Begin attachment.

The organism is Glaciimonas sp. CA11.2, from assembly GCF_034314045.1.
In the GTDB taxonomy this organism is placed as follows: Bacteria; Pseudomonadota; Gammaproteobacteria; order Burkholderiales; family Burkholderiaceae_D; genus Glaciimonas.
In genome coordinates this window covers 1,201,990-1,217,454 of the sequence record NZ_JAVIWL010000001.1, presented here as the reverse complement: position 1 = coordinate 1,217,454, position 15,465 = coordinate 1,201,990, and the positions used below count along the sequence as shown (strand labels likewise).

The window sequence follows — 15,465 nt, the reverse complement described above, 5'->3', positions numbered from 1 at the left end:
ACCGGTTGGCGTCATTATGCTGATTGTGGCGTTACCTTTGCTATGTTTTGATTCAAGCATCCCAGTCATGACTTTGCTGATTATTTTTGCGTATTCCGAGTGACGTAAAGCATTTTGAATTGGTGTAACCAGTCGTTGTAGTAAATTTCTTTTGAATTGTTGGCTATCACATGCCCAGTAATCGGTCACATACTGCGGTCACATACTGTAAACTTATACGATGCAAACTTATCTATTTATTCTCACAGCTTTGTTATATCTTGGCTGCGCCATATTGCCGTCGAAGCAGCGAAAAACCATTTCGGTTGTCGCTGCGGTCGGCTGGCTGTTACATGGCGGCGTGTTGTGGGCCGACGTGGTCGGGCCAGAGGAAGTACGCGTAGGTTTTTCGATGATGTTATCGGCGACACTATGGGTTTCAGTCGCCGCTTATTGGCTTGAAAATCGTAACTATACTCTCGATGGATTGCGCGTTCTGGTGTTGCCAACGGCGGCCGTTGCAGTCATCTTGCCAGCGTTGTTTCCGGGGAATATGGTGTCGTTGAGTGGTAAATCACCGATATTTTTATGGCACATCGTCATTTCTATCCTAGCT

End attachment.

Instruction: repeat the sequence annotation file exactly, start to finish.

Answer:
The organism is Glaciimonas sp. CA11.2, from assembly GCF_034314045.1.
In the GTDB taxonomy this organism is placed as follows: Bacteria; Pseudomonadota; Gammaproteobacteria; order Burkholderiales; family Burkholderiaceae_D; genus Glaciimonas.
In genome coordinates this window covers 1,201,990-1,217,454 of the sequence record NZ_JAVIWL010000001.1, presented here as the reverse complement: position 1 = coordinate 1,217,454, position 15,465 = coordinate 1,201,990, and the positions used below count along the sequence as shown (strand labels likewise).

The window sequence follows — 15,465 nt, the reverse complement described above, 5'->3', positions numbered from 1 at the left end:
ACCGGTTGGCGTCATTATGCTGATTGTGGCGTTACCTTTGCTATGTTTTGATTCAAGCATCCCAGTCATGACTTTGCTGATTATTTTTGCGTATTCCGAGTGACGTAAAGCATTTTGAATTGGTGTAACCAGTCGTTGTAGTAAATTTCTTTTGAATTGTTGGCTATCACATGCCCAGTAATCGGTCACATACTGCGGTCACATACTGTAAACTTATACGATGCAAACTTATCTATTTATTCTCACAGCTTTGTTATATCTTGGCTGCGCCATATTGCCGTCGAAGCAGCGAAAAACCATTTCGGTTGTCGCTGCGGTCGGCTGGCTGTTACATGGCGGCGTGTTGTGGGCCGACGTGGTCGGGCCAGAGGAAGTACGCGTAGGTTTTTCGATGATGTTATCGGCGACACTATGGGTTTCAGTCGCCGCTTATTGGCTTGAAAATCGTAACTATACTCTCGATGGATTGCGCGTTCTGGTGTTGCCAACGGCGGCCGTTGCAGTCATCTTGCCAGCGTTGTTTCCGGGGAATATGGTGTCGTTGAGTGGTAAATCACCGATATTTTTATGGCACATCGTCATTTCTATCCTAGCT